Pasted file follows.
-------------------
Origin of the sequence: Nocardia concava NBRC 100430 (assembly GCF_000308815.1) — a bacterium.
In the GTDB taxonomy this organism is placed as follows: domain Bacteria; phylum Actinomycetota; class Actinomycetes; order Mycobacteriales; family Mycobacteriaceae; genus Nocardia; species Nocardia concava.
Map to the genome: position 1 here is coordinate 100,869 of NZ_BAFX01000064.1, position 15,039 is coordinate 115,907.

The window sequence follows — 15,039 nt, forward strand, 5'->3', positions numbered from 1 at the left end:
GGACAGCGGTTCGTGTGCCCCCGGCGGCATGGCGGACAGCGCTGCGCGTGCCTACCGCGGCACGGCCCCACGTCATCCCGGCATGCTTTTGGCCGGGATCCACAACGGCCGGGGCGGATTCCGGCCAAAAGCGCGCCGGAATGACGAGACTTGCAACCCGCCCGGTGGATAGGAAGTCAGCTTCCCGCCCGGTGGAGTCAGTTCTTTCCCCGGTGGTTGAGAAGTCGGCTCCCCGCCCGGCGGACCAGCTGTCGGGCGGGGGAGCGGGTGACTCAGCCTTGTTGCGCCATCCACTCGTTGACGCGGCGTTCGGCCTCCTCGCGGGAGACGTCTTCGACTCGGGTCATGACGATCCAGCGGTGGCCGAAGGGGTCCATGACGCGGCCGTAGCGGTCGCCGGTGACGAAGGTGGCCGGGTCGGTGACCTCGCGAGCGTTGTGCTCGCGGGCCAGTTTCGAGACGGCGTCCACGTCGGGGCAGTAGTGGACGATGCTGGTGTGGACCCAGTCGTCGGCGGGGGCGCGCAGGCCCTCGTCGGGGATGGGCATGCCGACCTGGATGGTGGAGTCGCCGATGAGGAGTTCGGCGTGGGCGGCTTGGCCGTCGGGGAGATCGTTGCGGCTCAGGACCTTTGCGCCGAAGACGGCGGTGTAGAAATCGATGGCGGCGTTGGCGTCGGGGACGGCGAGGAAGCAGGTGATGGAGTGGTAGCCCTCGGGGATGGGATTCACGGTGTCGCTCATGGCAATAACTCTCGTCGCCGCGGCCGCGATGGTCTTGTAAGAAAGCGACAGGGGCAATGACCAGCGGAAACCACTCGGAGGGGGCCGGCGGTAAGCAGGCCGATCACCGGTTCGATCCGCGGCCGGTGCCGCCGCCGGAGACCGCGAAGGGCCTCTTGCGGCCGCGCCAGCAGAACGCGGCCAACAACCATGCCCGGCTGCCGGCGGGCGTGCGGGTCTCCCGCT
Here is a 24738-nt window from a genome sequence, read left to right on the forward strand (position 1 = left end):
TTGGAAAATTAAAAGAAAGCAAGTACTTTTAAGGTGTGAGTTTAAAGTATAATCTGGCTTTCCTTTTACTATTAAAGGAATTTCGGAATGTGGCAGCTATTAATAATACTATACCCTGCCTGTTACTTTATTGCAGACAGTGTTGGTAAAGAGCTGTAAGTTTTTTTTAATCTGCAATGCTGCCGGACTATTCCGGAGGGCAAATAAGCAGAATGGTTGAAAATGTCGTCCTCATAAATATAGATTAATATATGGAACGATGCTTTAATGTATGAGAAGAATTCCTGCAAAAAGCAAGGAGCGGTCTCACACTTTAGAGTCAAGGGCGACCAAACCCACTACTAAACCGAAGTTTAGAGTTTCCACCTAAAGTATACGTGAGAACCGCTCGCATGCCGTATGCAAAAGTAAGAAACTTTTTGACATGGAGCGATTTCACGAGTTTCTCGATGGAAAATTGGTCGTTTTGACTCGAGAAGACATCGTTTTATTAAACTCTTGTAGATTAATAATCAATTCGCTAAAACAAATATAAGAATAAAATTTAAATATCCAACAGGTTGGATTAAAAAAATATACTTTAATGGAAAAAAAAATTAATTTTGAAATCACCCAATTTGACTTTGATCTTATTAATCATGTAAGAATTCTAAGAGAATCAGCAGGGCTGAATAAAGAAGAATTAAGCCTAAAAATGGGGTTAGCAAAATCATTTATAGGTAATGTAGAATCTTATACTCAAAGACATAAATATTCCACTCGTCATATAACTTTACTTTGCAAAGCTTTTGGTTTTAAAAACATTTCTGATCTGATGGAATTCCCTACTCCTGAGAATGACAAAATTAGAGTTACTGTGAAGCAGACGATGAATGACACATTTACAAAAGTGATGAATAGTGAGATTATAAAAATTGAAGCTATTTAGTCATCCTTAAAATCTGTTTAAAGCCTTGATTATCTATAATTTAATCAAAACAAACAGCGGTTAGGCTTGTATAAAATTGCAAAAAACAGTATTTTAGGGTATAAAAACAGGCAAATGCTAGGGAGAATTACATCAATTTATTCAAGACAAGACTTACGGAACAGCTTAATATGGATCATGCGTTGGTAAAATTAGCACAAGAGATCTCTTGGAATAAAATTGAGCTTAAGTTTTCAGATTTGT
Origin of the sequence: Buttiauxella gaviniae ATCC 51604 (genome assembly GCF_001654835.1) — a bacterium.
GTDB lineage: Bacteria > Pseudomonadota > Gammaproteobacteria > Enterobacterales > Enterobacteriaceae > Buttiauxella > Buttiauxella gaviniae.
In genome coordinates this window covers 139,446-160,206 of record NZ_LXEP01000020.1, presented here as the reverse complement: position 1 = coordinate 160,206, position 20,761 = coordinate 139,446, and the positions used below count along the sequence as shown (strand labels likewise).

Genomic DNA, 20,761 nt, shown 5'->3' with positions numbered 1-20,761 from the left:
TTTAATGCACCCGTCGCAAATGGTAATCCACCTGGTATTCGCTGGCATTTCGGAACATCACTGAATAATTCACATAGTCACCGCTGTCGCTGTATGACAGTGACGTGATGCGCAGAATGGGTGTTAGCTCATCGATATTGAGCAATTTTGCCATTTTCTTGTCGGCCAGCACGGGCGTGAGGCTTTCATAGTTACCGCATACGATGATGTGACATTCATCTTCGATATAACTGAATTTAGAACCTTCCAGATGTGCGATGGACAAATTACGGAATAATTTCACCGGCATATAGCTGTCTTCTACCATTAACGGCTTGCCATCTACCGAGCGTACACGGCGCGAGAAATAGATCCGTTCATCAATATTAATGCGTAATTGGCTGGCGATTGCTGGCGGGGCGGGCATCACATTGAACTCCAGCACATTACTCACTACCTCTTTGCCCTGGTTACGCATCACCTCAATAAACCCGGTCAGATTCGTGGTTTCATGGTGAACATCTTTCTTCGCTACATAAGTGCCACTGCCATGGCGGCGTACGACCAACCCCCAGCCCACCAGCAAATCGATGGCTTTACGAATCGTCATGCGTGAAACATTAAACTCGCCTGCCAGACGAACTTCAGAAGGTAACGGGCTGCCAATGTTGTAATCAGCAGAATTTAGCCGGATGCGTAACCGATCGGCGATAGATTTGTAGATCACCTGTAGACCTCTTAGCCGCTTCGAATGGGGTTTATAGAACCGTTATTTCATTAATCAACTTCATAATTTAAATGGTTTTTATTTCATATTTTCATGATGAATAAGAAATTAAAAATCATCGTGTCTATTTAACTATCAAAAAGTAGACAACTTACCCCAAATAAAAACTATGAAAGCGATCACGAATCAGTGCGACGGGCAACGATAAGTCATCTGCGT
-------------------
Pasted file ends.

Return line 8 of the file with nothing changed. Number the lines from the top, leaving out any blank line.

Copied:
Origin of the sequence: Buttiauxella gaviniae ATCC 51604 (genome assembly GCF_001654835.1) — a bacterium.